Emma Ruth Rundle is one of the best singer-songwriters and guitarists around. Marked for Death, her last album, was released via Sargent House in September 2016. Recording Marked For Death was such an arduous process for Emma and one year later, in Berlin, I talked with her about what has changed since its release.
Marked for Death was released in September 2016. It’s been a bit over a year. How has your career changed since its release?
My career has actually changed a lot since then. When that album came out, Wovenhand took me on a European tour, and since then things have changed a lot. I’m able to come here and play shows like this now, and that’s a huge surprise and very humbling. I don’t think my approach to playing music is so different. I’m able now to tour with a band, whereas before Marked for Death came out, I always toured as a solo artist without any other musicians. That tour with Wovenhand was also solo, just playing guitar and singing. So more recently, I have been taking a band and that has changed how the songs are performed and everything like that.
Do you feel like a different artist after Marked for Death?
I feel that album was important for me to purge a lot of my personal troubles. I think I had a period after the record came out where I felt really changed and transformed, and now I’ve sort of gone back to my old ways and maybe the next record won’t sound so different from this one.
It’s getting a little heavier I think. But there are some songs that are more hopeful. I think playing with a band is different and more liberating for me. I think there will always still be solo songs, but I can play more lead guitar, which I really miss doing. When it’s just me, I’m playing a more simple style. So in the new album I have more room to play.
Do you like playing with a band?
I do like playing with a band. But tonight what’s important is to keep playing solo because I think that the emotional content of the music doesn’t come across as well with the band
I had planned to see you in play in Barcelona last year but that show was cancelled. Are you OK now?
Yeah. I was really fucked up. I had a lot x-rays done. I kept getting sick and I had this horrible cough. I think that what happened was that I tore a muscle while coughing and it caused an inflammation in my shoulder and chest. So I went to the hospital three different times on that tour. I went on steroids and tried to stay on the tour. Finally, I just couldn’t do it. I had the band, but when they went home I was touring alone, trying to carry everything on my own and I couldn’t lift my arm. It was a nightmare. So I went home and took three or four months for my ribs to heal.
Marked for Death was about personal issues and darkness. Do you feel the same way now?
I feel that some of the issues that I have struggled with and are themes in Marked for Death are still things that I’m battling. But I think that as I get older and the more that I’m doing this, some things have fallen away, some things have been resolved, some things have become stronger and some things remain the same.
Are you working on anything right now?
Yeah, there’s a new record.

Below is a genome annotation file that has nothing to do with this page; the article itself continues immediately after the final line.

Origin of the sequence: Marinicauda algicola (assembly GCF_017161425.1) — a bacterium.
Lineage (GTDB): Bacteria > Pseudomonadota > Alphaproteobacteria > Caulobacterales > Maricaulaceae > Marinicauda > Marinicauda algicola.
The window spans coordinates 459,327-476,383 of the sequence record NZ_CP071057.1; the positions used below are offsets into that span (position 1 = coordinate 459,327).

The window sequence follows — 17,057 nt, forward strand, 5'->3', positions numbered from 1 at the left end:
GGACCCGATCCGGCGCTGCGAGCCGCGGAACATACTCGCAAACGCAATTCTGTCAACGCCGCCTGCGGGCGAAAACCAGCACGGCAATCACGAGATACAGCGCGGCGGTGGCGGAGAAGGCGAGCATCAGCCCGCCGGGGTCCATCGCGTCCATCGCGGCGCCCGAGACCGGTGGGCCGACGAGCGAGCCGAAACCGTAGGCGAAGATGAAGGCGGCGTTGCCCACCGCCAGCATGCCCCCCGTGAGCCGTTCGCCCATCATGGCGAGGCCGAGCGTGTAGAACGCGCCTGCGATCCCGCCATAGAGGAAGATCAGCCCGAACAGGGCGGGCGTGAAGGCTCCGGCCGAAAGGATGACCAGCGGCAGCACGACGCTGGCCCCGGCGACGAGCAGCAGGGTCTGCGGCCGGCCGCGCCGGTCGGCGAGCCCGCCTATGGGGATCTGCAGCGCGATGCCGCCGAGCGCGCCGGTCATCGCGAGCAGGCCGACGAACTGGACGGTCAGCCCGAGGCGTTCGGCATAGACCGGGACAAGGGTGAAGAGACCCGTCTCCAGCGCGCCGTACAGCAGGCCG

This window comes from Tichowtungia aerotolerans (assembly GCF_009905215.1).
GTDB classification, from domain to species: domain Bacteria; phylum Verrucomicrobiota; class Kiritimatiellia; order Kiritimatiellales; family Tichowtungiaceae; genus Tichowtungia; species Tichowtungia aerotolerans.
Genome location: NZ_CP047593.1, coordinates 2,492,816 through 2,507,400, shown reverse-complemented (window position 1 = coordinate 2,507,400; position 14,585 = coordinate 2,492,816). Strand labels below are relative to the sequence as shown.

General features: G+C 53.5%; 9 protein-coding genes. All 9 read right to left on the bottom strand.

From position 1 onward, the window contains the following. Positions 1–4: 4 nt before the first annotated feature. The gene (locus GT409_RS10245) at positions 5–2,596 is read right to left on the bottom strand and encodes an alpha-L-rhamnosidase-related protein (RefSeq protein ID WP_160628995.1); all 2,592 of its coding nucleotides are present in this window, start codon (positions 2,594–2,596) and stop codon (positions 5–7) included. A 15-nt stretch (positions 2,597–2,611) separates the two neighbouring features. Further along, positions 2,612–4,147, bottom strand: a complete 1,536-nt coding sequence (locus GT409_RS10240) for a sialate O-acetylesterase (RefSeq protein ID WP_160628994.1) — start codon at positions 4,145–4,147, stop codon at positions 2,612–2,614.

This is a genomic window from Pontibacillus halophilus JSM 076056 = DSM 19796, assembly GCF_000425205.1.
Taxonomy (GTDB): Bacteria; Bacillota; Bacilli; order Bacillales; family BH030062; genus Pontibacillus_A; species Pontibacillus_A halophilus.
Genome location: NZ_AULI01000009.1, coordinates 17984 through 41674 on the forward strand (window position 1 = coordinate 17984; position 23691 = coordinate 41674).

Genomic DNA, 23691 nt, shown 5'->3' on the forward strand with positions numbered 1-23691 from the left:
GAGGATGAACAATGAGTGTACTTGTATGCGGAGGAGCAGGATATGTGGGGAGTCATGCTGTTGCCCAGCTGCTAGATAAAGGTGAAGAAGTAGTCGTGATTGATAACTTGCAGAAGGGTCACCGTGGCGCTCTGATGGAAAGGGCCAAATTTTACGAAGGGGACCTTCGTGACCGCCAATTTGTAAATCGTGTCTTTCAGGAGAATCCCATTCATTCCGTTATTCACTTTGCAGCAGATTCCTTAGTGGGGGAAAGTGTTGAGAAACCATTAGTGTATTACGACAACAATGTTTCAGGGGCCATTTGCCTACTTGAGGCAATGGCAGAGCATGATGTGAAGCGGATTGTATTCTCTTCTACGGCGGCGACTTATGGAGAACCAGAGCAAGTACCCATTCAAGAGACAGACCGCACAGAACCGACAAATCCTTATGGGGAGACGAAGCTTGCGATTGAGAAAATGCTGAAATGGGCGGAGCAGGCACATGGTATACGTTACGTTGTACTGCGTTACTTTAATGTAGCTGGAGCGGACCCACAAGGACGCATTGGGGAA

We heard the song that your wrote a year ago here in Berlin. Can you tell us more about it?
I came to Berlin to rehearse for the Wovenhand tour and I stayed here for a couple of weeks with some friends. I had a lot of time, especially on that tour because I was opening. I could walk around and I found myself playing the acoustic guitar a lot and I was just very inspired by being in Berlin and I wrote that song. I love it here. That song is kind of more of an acoustic solo song. I think a lot of the record has more instrumentation and there’s more of a post-rock element to it. But we’ll see.
What inspires your lyrics?
The new song that I played tonight called “Gilded Cage” is partially about some artists I know and it’s also about this division in human being, this us-and-them kind of idea, about overcoming these stresses and how none of these things will ultimately derail you. I don’t know, I think the theme of overcoming something and redemption is very important to me, acknowledging the personal struggles that people have and then finding a way to get over it. I think especially in the US right now with the political situation. I don’t write political music but that song had a little bit to do with that.
Where did you find the strength to talk about something so personal?
I spent two months in the desert drinking. There’s a desert called Pinion Hills near LA, about an hour and a half away. And my record label, Sargent House, had a house there. There’s nothing glamorous about this place. It’s very bleak. And I think I just sat there for many days, sort of getting very deeply in touch with some of the things I needed to figure out. I was drinking a lot at the time, and the day we started recording I completely quit drinking for six months and made the record. It was intense.
What’s the creation process of your songs like?
The beginning of a song always starts with the guitar: a riff, or a chord or a picking pattern that inspires the beginning of a song. And then there’s something that I need to sing about, and that’s how it works.
Do you have an album or a song from your childhood that you feel emotionally connected to?
My favorite record of all times is Siamese Dream by the Smashing Pumpkins. I love that record. I still listen to it all the time. I’ve been listening to it since I was 12 years old and I love the guitar playing on that record. So that’s my go-to answer because I still listen to it all the time. There’s a lot of different music that we’ve all listened to growing up, but I think that’s my favorite rock record, my favorite guitar playing. If it wasn’t for that record I probably wouldn’t play guitar.
Do you have any memories linked to that album?
I think it was a nostalgic time, like when you first fall in love. Also it was when I first got a guitar, so I was sitting there trying to play along to the record. People make fun of me a lot. Stephen Brodsky will text me links to Billy Corgan things. It’s a constant source of humor for everybody.